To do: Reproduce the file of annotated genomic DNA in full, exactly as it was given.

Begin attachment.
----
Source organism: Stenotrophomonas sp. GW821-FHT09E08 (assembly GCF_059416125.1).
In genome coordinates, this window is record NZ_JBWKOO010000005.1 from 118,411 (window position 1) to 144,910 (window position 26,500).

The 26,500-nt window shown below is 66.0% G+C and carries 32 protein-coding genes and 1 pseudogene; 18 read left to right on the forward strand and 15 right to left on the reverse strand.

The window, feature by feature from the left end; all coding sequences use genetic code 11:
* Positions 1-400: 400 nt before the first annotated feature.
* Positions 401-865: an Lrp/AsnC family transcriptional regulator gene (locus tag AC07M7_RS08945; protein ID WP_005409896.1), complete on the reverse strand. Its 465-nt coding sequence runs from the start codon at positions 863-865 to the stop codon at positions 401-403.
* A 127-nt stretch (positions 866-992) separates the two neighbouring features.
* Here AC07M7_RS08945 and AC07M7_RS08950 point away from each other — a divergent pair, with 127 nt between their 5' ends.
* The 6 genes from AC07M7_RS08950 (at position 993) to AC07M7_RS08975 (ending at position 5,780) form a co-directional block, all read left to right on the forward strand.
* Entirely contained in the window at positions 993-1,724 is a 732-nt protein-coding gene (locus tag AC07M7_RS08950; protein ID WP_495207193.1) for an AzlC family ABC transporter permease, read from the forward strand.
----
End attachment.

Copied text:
Source organism: Stenotrophomonas sp. GW821-FHT09E08 (assembly GCF_059416125.1).
In genome coordinates, this window is record NZ_JBWKOO010000005.1 from 118,411 (window position 1) to 144,910 (window position 26,500).

The 26,500-nt window shown below is 66.0% G+C and carries 32 protein-coding genes and 1 pseudogene; 18 read left to right on the forward strand and 15 right to left on the reverse strand.

The window, feature by feature from the left end; all coding sequences use genetic code 11:
* Positions 1-400: 400 nt before the first annotated feature.
* Positions 401-865: an Lrp/AsnC family transcriptional regulator gene (locus tag AC07M7_RS08945; protein ID WP_005409896.1), complete on the reverse strand. Its 465-nt coding sequence runs from the start codon at positions 863-865 to the stop codon at positions 401-403.
* A 127-nt stretch (positions 866-992) separates the two neighbouring features.
* Here AC07M7_RS08945 and AC07M7_RS08950 point away from each other — a divergent pair, with 127 nt between their 5' ends.
* The 6 genes from AC07M7_RS08950 (at position 993) to AC07M7_RS08975 (ending at position 5,780) form a co-directional block, all read left to right on the forward strand.
* Entirely contained in the window at positions 993-1,724 is a 732-nt protein-coding gene (locus tag AC07M7_RS08950; protein ID WP_495207193.1) for an AzlC family ABC transporter permease, read from the forward strand.